Place-based approaches – A summary from Australia

This paper summarises the evidence on what we know, and are still yet to
learn, about place-based approaches to improve children’s outcomes. Over 12 months, the project investigated the Australian place-based landscape to understand how they could better promote children’s wellbeing through place-based initiatives. There is also a nice and quick history of place-based approaches from an international perspective. The paper is called The evidence: what we know about place-based approaches to support children’s wellbeing.

Participle – Learning from the London Circle

Participle ran an innovation project that started with older people themselves, that would include the abundance of experience and wealth and would ask how this could be shared in order to grow a new approach for all, rooted in prevention and the fostering of capabilities. Southwark Council, Sky media and the Department for Work and Pensions funded the open innovation. They worked with over 250 people in Southwark, South London to develop some answers.

The links to the full report and other details are here.

Animating Assets and action research

The Glasgow Centre for Population Health worked in partnership with the Scottish Community Development Centre to test asset based approaches to improving community health and wellbeing.
Animating Assets’ was a collaborative piece of action research. Action research involves researchers working alongside people for everyone to try out, develop and learn from different ways of doing things. There is a strong congruence between asset-based approaches and action research; action research is appreciative in that it recognises strengths and assets as a starting point for inquiry and builds and embeds resilience and capacity through the process of research itself. We are trying to incorporate the values of assets based approaches and action research into our project at Iriss. See the full report from their work here.

What Works Scotland – Place-based partnering

Iriss are a national partner with What Works Scotland. WWS is an initiative with the aim of improving the way local areas in Scotland use evidence to make decisions about public service development and reform. They are working with specific Community Planning Partnerships involved in the design and delivery of public services. Involved are a whole range of partners and there is a very much place-based approach, as they focus on four specific case study areas – you can find out more about these here.

Collaboration Readiness: Why it matters, how to build it, and where to start

Collaborate has been developing projects to understand the linkages between creative thinking, systemic culture change and front-end delivery, and the role that cross-sector collaboration can play in supporting them. In October 2015 they published a report outlining a lot of their thinking and findings. Key to this was:

“Only 13% of UK citizens surveyed by Ipsos MORI for Collaborate feel a stake in shaping the public services they receive.  The report includes more brand new citizen survey data that shows the need for much greater cross-agency collaboration at a local and national level.”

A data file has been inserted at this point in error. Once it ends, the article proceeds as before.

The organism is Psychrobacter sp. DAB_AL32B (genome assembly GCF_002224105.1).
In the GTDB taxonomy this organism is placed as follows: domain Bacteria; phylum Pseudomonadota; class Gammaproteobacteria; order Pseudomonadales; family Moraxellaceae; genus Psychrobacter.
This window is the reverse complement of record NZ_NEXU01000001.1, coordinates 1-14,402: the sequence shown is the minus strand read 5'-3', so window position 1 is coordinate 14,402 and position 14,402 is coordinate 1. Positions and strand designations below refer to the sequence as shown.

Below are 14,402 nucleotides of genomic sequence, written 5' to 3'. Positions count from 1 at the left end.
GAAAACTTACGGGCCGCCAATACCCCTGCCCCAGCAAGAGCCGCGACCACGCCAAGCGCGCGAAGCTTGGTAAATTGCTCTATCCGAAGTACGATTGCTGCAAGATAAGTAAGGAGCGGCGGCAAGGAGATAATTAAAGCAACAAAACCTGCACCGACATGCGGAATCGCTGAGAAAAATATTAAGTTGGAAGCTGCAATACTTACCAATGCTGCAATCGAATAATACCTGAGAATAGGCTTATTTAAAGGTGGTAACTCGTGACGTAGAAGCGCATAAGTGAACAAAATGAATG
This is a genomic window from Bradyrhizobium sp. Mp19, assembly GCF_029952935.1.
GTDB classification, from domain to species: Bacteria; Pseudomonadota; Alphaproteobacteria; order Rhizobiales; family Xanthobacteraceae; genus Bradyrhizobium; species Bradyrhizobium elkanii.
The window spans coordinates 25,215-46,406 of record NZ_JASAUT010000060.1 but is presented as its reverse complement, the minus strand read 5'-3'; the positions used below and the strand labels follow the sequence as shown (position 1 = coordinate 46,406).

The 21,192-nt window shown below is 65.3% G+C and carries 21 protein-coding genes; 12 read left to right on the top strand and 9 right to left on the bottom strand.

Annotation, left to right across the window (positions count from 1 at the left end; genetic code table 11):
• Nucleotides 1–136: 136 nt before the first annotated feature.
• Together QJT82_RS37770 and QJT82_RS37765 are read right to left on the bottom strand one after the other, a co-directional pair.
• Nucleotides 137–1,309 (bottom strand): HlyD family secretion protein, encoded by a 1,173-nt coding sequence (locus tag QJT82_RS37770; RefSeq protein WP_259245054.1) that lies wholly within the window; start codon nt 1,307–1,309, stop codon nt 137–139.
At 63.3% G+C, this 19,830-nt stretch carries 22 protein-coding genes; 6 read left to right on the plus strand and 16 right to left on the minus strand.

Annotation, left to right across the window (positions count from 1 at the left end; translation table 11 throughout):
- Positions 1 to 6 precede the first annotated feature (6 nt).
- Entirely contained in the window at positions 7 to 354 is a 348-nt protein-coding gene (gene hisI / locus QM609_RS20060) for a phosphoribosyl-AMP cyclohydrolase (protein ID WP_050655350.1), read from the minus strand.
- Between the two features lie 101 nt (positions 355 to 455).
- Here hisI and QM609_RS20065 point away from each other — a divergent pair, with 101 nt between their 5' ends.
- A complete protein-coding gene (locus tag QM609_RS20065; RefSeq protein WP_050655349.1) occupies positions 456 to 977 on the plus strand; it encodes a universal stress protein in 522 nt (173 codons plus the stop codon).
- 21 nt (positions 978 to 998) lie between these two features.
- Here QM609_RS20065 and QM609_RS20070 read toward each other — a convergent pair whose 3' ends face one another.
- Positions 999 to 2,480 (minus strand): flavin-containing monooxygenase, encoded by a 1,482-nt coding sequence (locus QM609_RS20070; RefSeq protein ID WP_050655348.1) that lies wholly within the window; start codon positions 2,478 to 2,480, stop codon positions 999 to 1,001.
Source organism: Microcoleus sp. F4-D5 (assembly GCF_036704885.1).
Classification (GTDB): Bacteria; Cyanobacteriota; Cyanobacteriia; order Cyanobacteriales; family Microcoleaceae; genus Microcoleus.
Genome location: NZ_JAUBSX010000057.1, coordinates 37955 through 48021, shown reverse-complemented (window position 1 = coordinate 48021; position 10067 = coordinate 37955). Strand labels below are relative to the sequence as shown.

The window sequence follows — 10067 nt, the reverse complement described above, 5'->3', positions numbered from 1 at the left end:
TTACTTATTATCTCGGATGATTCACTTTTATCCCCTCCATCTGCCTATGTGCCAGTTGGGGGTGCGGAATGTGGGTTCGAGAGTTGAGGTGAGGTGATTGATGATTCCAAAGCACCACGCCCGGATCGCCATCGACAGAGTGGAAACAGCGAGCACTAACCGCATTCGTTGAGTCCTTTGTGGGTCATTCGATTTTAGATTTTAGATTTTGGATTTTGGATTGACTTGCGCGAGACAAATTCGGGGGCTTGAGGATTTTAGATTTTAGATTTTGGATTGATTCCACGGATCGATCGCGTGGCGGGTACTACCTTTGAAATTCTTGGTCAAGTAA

This connected with us around how we feel a wide range of people should be co-creators and designers of services, right from the very start, and we want to insert this approach into the heart of our project.

Promise Neighborhoods Initiative

The Promise Neighborhoods Initiative is a programme that supports community-driven, place-based efforts to improve educational and developmental outcomes for children in distressed communities in the US. There is a strong use of a community of practice approach that really resonated with the Iriss thoughts around the connections that are needed to make a difference in an area and to different groups of people.

See more about the initiative here.

Place-based approaches and the NHS

This paper by the Kings Fund links what the Total Place approach has meant for the NHS in England. It has a very service design feel and some lessons from particular areas. This summarises a conference held in 2010 and outlines some or the potential challenges that the NHS will be facing, some of the policy drivers, and also why a place-based approach could be appropriate in the future of health and social care.

Lecture on place-based reform

This lecture was delivered by Professor Frank Oberklaid who is sharing his experiences in Australia as Director for the Centre for Community Child Health at The Royal Children’s Hospital Melbourne. His work is focused on the application of science to policies on children’s health and development, directed towards influencing the way in which communities and public systems can collaborate to produce better child outcomes.

It’s quite a complex presentation but there is a slideshow as well that breaks down some issues connecting communities and services.

JRF work in Bradford

In 2004, the Joseph Rowntree Foundation (JRF) made a ten-year commitment to work in Bradford, acting in partnership with others in the city. This report talks about some of the learning from that period of work and we have used it to plug in to our thinkin gof how to work effectively in  place-based way. See here for the full details.